If you took calculus, believe it or not, you have the tools to prove that 0.9999… = 1 . Think back to the concept of a “limit.” OK, I really don’t expect you to remember it, so please be patient as I remind you and hopefully give you some intuition *why* it works.
To prove it to yourself that 0.9999… = 1, consider that if they weren’t equal, there would be a number E that is greater than zero such that E = (1 — 0.9999…). So now we have a game. You give me a candidate value for E, say 0.0001, and then I can give you a number D of 9’s repeating which causes (1 — 0.9999…) to be smaller than E (in this case 0.99999 (D = 5), because 1 — 0.99999 < 0.0001 ). Since we’re playing this game, you counter and make E smaller, say 10^(-10), and I turn around and say “make D = 11” (because 1 — 0.99999999999 < 10^(-10) ). Every number E that you give me, I can find a D. Specifically, if E > 10^(-X) for some positive integer X, then setting D = X will do it. It’s a proof by contradiction. There is no E that is greater than zero such that E = (1 — 0.9999…). Therefore 0.999… = 1.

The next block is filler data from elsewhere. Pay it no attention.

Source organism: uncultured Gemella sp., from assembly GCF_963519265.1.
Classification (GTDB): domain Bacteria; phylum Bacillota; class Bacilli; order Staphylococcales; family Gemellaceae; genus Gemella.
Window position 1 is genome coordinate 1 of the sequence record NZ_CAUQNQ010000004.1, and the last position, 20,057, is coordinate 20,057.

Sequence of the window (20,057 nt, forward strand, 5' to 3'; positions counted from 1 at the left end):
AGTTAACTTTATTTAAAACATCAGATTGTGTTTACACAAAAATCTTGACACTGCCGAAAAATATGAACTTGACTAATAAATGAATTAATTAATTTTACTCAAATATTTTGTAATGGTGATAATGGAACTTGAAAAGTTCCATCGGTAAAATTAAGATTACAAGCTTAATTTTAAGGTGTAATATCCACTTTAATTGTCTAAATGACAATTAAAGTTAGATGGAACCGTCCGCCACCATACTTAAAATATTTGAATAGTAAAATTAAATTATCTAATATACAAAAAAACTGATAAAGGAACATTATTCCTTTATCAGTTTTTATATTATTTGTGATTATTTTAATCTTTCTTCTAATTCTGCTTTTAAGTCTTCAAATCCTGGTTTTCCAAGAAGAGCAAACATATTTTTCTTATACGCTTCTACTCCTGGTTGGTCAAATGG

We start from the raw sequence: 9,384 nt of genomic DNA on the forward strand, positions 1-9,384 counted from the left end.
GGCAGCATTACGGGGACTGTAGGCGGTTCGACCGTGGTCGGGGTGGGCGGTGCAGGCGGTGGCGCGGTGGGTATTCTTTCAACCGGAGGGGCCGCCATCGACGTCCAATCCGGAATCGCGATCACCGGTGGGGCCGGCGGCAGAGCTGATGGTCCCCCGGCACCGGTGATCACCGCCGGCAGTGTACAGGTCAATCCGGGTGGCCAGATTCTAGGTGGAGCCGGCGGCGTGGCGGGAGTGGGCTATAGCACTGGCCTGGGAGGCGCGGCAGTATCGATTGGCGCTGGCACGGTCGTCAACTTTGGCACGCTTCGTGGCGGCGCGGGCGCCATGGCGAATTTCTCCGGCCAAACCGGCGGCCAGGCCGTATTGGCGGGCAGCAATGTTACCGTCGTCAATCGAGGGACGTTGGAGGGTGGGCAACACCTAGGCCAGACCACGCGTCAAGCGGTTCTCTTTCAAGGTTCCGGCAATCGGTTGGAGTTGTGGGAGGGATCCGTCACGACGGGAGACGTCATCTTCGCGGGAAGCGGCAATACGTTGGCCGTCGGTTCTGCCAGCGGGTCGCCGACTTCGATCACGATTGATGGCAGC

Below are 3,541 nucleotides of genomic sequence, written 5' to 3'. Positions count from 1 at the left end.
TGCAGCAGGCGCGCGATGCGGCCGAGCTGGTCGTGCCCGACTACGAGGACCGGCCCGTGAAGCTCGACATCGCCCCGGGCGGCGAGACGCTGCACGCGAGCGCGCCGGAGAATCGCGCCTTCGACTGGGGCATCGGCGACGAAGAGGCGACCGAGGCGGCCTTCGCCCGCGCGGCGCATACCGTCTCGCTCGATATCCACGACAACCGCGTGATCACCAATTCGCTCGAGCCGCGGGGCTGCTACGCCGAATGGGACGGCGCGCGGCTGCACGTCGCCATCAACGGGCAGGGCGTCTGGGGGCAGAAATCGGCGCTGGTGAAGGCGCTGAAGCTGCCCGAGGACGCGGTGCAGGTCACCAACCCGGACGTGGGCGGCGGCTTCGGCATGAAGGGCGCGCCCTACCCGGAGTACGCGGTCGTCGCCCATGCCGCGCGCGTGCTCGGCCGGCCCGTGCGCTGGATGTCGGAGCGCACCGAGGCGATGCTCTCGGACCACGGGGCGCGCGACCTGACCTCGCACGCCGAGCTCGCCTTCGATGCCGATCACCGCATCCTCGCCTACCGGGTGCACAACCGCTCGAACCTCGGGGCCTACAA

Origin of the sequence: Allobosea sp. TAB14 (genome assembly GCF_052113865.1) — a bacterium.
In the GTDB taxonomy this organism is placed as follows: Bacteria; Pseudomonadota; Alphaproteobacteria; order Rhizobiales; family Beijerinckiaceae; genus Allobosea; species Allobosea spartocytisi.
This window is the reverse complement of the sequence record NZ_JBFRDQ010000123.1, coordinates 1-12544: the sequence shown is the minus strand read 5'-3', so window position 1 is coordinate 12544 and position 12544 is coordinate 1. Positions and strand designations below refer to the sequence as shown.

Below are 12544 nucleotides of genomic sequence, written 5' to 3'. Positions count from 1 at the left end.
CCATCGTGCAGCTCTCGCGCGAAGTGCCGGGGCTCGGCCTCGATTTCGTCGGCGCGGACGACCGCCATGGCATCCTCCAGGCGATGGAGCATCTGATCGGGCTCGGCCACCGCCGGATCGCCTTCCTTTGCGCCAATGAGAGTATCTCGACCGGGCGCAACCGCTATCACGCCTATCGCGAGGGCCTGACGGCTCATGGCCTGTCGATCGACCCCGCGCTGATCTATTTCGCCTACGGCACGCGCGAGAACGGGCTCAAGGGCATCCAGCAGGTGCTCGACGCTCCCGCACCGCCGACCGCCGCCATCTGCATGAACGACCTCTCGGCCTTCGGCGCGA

This game is the definition of a limit. We define the limit as x approaches infinity of f(x) = y if for every epsion > 0 (E) there exists a delta (D) such that x > delta implies that |f(x) — y| < epsilon. Here f(x) = SUM from n=1 to x of 9 * (10^(-n)) = 0.9… [with 9 repeated x times]. As it turns out, all limits are proof by contradiction. If the two quantities we are comparing aren’t equal, then there would be a non-zero difference, and by playing this game “for every epsion, there exists a delta”, you prove that such a non-zero difference doesn’t exist, and therefore the two quantities are equal.